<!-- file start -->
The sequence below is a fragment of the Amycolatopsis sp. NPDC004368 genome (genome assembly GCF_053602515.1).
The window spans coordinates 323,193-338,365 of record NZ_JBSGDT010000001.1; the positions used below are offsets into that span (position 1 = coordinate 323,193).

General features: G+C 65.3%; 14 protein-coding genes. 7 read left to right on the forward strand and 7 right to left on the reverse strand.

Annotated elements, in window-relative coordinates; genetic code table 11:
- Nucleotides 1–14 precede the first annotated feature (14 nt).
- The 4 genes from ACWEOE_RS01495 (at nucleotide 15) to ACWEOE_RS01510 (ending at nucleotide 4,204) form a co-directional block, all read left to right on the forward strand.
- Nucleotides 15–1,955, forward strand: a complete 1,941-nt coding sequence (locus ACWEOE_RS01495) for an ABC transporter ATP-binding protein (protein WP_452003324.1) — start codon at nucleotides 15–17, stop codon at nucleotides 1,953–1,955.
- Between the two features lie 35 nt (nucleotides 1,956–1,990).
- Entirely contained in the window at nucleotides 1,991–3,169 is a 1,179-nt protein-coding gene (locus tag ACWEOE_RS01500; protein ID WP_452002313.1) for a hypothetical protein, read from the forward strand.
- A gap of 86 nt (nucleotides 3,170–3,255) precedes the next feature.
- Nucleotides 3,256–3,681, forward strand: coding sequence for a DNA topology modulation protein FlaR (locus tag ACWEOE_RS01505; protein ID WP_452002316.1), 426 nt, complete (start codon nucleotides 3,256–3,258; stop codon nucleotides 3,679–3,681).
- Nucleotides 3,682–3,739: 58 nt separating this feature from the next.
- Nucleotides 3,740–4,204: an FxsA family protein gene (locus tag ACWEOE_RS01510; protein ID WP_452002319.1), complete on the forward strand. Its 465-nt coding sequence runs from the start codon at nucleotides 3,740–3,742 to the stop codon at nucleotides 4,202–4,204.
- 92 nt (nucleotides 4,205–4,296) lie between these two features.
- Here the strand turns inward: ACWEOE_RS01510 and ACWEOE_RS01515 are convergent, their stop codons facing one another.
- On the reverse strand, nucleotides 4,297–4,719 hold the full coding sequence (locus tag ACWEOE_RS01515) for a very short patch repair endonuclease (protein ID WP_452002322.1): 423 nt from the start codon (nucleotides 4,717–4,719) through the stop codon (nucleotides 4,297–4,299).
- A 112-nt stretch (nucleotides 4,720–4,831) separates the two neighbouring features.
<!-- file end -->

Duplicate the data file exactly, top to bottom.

The sequence below is a fragment of the Amycolatopsis sp. NPDC004368 genome (genome assembly GCF_053602515.1).
The window spans coordinates 323,193-338,365 of record NZ_JBSGDT010000001.1; the positions used below are offsets into that span (position 1 = coordinate 323,193).

General features: G+C 65.3%; 14 protein-coding genes. 7 read left to right on the forward strand and 7 right to left on the reverse strand.

Annotated elements, in window-relative coordinates; genetic code table 11:
- Nucleotides 1–14 precede the first annotated feature (14 nt).
- The 4 genes from ACWEOE_RS01495 (at nucleotide 15) to ACWEOE_RS01510 (ending at nucleotide 4,204) form a co-directional block, all read left to right on the forward strand.
- Nucleotides 15–1,955, forward strand: a complete 1,941-nt coding sequence (locus ACWEOE_RS01495) for an ABC transporter ATP-binding protein (protein WP_452003324.1) — start codon at nucleotides 15–17, stop codon at nucleotides 1,953–1,955.
- Between the two features lie 35 nt (nucleotides 1,956–1,990).
- Entirely contained in the window at nucleotides 1,991–3,169 is a 1,179-nt protein-coding gene (locus tag ACWEOE_RS01500; protein ID WP_452002313.1) for a hypothetical protein, read from the forward strand.
- A gap of 86 nt (nucleotides 3,170–3,255) precedes the next feature.
- Nucleotides 3,256–3,681, forward strand: coding sequence for a DNA topology modulation protein FlaR (locus tag ACWEOE_RS01505; protein ID WP_452002316.1), 426 nt, complete (start codon nucleotides 3,256–3,258; stop codon nucleotides 3,679–3,681).
- Nucleotides 3,682–3,739: 58 nt separating this feature from the next.
- Nucleotides 3,740–4,204: an FxsA family protein gene (locus tag ACWEOE_RS01510; protein ID WP_452002319.1), complete on the forward strand. Its 465-nt coding sequence runs from the start codon at nucleotides 3,740–3,742 to the stop codon at nucleotides 4,202–4,204.
- 92 nt (nucleotides 4,205–4,296) lie between these two features.
- Here the strand turns inward: ACWEOE_RS01510 and ACWEOE_RS01515 are convergent, their stop codons facing one another.
- On the reverse strand, nucleotides 4,297–4,719 hold the full coding sequence (locus tag ACWEOE_RS01515) for a very short patch repair endonuclease (protein ID WP_452002322.1): 423 nt from the start codon (nucleotides 4,717–4,719) through the stop codon (nucleotides 4,297–4,299).
- A 112-nt stretch (nucleotides 4,720–4,831) separates the two neighbouring features.